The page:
In English, many things are named after a particular country – but have you ever wondered what those things are called in those countries?
1torpepatoso España coloquial
- The buildings are formed from quite blunt, lumpish volumes, which are then cut and deformed according to an abstract procedure.
- The style shows its best in New York, but even there it was relatively heavy, lumpish, and derivative.
- The simplest and most lumpish fungus has a peculiar interest to us, compared with a mere mass of earth, because it is so obviously organic and related to ourselves, however remote.
- He studied antiquity in immense detail, in search of a basis for reforming modern architecture, which he thought had become lumpish and boring.
- If he governs according to what he said during the campaign, it will be a lumpish mess at best and could be disaster for the Democratic Party.
- She feels it hanging round her like a great, lumpish stone.
- For the kids the knee-jerk tourist products are wooden toys, but they are lumpish, boring objects, unlikely to appeal to any but the most simple-minded of toddlers.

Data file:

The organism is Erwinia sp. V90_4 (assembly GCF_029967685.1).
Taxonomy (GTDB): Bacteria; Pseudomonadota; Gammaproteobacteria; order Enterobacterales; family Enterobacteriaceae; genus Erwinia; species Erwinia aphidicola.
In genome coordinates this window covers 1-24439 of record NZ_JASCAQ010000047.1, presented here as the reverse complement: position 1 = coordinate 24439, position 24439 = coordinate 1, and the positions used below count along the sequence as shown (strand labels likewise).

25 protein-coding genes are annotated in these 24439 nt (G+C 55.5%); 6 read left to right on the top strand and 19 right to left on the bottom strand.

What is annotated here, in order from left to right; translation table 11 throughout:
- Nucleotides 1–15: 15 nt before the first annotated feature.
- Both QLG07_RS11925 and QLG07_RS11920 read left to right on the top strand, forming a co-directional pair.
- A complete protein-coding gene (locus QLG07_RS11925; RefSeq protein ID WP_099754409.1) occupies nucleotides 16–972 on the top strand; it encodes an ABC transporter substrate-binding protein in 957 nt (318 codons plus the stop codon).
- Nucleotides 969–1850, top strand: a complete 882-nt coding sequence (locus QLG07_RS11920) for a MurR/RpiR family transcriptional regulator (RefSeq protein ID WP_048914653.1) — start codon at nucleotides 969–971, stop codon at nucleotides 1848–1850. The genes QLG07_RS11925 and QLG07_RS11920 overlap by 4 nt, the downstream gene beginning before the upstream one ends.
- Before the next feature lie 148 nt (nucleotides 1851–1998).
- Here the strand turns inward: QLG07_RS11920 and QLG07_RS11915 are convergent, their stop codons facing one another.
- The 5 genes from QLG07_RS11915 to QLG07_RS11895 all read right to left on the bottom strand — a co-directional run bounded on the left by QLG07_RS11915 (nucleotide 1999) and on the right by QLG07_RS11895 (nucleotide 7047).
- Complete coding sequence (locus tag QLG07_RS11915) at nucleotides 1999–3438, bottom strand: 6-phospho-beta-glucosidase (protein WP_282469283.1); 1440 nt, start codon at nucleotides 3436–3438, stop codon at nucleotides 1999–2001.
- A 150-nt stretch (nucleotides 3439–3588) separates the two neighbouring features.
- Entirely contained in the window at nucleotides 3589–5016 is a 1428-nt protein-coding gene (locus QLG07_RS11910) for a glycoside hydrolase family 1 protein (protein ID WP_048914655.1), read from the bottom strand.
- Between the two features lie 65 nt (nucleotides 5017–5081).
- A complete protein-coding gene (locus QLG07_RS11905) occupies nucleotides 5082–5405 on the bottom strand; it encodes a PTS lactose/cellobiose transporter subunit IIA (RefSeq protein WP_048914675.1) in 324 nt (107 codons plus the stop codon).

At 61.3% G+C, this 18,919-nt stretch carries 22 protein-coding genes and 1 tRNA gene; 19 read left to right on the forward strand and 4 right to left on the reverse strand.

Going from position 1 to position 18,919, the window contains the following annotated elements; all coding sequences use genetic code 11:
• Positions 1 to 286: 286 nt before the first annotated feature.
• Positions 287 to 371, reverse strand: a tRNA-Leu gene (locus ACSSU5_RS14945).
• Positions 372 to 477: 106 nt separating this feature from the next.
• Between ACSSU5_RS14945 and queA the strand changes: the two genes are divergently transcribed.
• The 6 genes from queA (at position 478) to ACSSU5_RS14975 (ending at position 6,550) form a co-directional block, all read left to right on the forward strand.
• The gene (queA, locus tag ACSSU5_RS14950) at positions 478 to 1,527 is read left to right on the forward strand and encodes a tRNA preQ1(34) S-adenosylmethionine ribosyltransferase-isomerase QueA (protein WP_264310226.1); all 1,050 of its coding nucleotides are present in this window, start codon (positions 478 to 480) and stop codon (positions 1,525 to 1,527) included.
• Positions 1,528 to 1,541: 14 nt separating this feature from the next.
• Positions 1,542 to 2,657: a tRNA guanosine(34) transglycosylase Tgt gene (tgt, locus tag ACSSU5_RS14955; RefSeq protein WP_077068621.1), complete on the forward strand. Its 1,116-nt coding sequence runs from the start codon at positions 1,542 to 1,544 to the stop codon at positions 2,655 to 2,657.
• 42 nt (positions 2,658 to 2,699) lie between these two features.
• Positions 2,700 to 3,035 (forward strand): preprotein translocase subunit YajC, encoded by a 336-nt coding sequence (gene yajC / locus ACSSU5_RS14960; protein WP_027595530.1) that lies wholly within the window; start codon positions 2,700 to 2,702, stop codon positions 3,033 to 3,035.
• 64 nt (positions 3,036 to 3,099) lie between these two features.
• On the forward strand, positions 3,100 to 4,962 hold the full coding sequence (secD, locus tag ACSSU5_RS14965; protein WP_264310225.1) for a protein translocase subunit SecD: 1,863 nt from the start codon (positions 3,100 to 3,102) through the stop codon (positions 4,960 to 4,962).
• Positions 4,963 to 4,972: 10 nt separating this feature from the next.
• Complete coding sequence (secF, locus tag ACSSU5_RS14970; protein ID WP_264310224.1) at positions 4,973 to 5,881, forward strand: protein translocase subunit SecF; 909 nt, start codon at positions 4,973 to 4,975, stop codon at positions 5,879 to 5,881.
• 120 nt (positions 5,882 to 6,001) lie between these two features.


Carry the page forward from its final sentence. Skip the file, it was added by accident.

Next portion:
- Its waiting list is described as ‘very, very long’: it seems that the great and the good of Scotland are anxious to join in whatever goes on in that lumpish piece of neo-classical building in Buccleuch Street known as the Archers' Hall.
- A vintage white Ambassador - that lumpish fifties-era sedan still found throughout India's hinterland - creeps along within the bright human throng.
- This potentially lumpish dish was served in a parfait glass, covered in a veil of horseradish cream.
- There is something cartoonish about him - dangling arms, head that looks like its rolling off his neck, lumpish face and deadpan expression.
- The hands, however, did no good, for she was scarcely a few feet in the door when she tripped heavily over something large and lumpish, and half face-planted into a wall, legs still tangled in the object she'd tripped over.
English has borrowed many of the following foreign expressions of parting, so you’ve probably encountered some of these ways to say goodbye in other languages.
Many words formed by the addition of the suffix –ster are now obsolete - which ones are due a resurgence?
As their breed names often attest, dogs are a truly international bunch. Let’s take a look at 12 different dog breed names and their backstories.